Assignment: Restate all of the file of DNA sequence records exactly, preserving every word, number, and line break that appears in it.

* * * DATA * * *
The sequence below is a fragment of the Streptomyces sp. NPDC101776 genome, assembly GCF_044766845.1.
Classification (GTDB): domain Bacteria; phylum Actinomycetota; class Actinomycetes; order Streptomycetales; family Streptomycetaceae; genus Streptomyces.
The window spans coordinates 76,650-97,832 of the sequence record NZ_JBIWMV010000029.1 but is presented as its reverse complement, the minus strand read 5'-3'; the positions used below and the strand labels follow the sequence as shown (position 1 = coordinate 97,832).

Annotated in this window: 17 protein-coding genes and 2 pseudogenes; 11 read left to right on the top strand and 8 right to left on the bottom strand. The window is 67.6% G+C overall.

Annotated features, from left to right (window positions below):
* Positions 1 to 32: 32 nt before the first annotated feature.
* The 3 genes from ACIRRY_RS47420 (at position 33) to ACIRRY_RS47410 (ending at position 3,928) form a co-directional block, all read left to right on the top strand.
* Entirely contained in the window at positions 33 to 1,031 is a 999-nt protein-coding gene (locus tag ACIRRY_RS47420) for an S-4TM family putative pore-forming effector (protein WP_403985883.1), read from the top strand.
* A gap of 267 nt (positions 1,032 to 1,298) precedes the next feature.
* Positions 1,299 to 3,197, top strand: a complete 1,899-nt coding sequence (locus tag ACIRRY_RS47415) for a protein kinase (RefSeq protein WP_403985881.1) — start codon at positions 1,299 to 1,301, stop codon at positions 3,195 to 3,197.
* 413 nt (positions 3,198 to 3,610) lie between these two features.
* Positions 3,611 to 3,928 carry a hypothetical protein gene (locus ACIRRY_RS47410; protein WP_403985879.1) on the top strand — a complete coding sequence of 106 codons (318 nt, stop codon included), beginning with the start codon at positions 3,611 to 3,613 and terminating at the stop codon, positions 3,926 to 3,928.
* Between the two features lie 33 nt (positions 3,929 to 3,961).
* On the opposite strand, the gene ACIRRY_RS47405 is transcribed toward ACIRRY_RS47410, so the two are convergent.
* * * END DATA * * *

The sequence below is a fragment of the Streptomyces sp. NPDC101776 genome, assembly GCF_044766845.1.
Classification (GTDB): domain Bacteria; phylum Actinomycetota; class Actinomycetes; order Streptomycetales; family Streptomycetaceae; genus Streptomyces.
The window spans coordinates 76,650-97,832 of the sequence record NZ_JBIWMV010000029.1 but is presented as its reverse complement, the minus strand read 5'-3'; the positions used below and the strand labels follow the sequence as shown (position 1 = coordinate 97,832).

Annotated in this window: 17 protein-coding genes and 2 pseudogenes; 11 read left to right on the top strand and 8 right to left on the bottom strand. The window is 67.6% G+C overall.

Annotated features, from left to right (window positions below):
* Positions 1 to 32: 32 nt before the first annotated feature.
* The 3 genes from ACIRRY_RS47420 (at position 33) to ACIRRY_RS47410 (ending at position 3,928) form a co-directional block, all read left to right on the top strand.
* Entirely contained in the window at positions 33 to 1,031 is a 999-nt protein-coding gene (locus tag ACIRRY_RS47420) for an S-4TM family putative pore-forming effector (protein WP_403985883.1), read from the top strand.
* A gap of 267 nt (positions 1,032 to 1,298) precedes the next feature.
* Positions 1,299 to 3,197, top strand: a complete 1,899-nt coding sequence (locus tag ACIRRY_RS47415) for a protein kinase (RefSeq protein WP_403985881.1) — start codon at positions 1,299 to 1,301, stop codon at positions 3,195 to 3,197.
* 413 nt (positions 3,198 to 3,610) lie between these two features.
* Positions 3,611 to 3,928 carry a hypothetical protein gene (locus ACIRRY_RS47410; protein WP_403985879.1) on the top strand — a complete coding sequence of 106 codons (318 nt, stop codon included), beginning with the start codon at positions 3,611 to 3,613 and terminating at the stop codon, positions 3,926 to 3,928.
* Between the two features lie 33 nt (positions 3,929 to 3,961).
* On the opposite strand, the gene ACIRRY_RS47405 is transcribed toward ACIRRY_RS47410, so the two are convergent.